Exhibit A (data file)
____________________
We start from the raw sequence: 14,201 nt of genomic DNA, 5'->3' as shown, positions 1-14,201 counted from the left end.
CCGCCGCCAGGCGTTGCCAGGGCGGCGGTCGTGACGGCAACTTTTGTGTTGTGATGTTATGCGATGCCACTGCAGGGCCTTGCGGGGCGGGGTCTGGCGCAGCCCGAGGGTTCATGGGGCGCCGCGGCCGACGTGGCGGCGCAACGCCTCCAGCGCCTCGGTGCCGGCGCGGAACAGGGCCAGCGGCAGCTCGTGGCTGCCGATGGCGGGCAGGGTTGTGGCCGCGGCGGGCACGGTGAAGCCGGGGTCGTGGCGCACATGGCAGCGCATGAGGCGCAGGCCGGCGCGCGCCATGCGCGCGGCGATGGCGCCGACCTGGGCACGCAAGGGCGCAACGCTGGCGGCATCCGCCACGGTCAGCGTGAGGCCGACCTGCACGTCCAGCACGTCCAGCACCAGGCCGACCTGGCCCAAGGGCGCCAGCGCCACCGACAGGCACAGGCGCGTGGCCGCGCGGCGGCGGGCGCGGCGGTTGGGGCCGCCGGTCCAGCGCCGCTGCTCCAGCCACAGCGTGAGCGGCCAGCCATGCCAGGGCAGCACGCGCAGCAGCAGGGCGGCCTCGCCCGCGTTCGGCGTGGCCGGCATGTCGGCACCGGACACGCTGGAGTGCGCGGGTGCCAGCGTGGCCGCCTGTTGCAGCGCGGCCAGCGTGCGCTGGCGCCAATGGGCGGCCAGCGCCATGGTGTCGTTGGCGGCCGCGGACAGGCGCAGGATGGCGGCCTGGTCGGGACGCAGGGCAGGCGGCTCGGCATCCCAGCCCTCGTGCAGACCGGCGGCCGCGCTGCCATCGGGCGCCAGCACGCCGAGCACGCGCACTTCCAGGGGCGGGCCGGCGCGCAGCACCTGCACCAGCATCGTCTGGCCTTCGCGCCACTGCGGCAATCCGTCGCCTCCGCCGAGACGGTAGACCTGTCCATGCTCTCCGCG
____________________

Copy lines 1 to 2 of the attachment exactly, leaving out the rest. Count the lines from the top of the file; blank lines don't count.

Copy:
We start from the raw sequence: 14,201 nt of genomic DNA, 5'->3' as shown, positions 1-14,201 counted from the left end.
CCGCCGCCAGGCGTTGCCAGGGCGGCGGTCGTGACGGCAACTTTTGTGTTGTGATGTTATGCGATGCCACTGCAGGGCCTTGCGGGGCGGGGTCTGGCGCAGCCCGAGGGTTCATGGGGCGCCGCGGCCGACGTGGCGGCGCAACGCCTCCAGCGCCTCGGTGCCGGCGCGGAACAGGGCCAGCGGCAGCTCGTGGCTGCCGATGGCGGGCAGGGTTGTGGCCGCGGCGGGCACGGTGAAGCCGGGGTCGTGGCGCACATGGCAGCGCATGAGGCGCAGGCCGGCGCGCGCCATGCGCGCGGCGATGGCGCCGACCTGGGCACGCAAGGGCGCAACGCTGGCGGCATCCGCCACGGTCAGCGTGAGGCCGACCTGCACGTCCAGCACGTCCAGCACCAGGCCGACCTGGCCCAAGGGCGCCAGCGCCACCGACAGGCACAGGCGCGTGGCCGCGCGGCGGCGGGCGCGGCGGTTGGGGCCGCCGGTCCAGCGCCGCTGCTCCAGCCACAGCGTGAGCGGCCAGCCATGCCAGGGCAGCACGCGCAGCAGCAGGGCGGCCTCGCCCGCGTTCGGCGTGGCCGGCATGTCGGCACCGGACACGCTGGAGTGCGCGGGTGCCAGCGTGGCCGCCTGTTGCAGCGCGGCCAGCGTGCGCTGGCGCCAATGGGCGGCCAGCGCCATGGTGTCGTTGGCGGCCGCGGACAGGCGCAGGATGGCGGCCTGGTCGGGACGCAGGGCAGGCGGCTCGGCATCCCAGCCCTCGTGCAGACCGGCGGCCGCGCTGCCATCGGGCGCCAGCACGCCGAGCACGCGCACTTCCAGGGGCGGGCCGGCGCGCAGCACCTGCACCAGCATCGTCTGGCCTTCGCGCCACTGCGGCAATCCGTCGCCTCCGCCGAGACGGTAGACCTGTCCATGCTCTCCGCG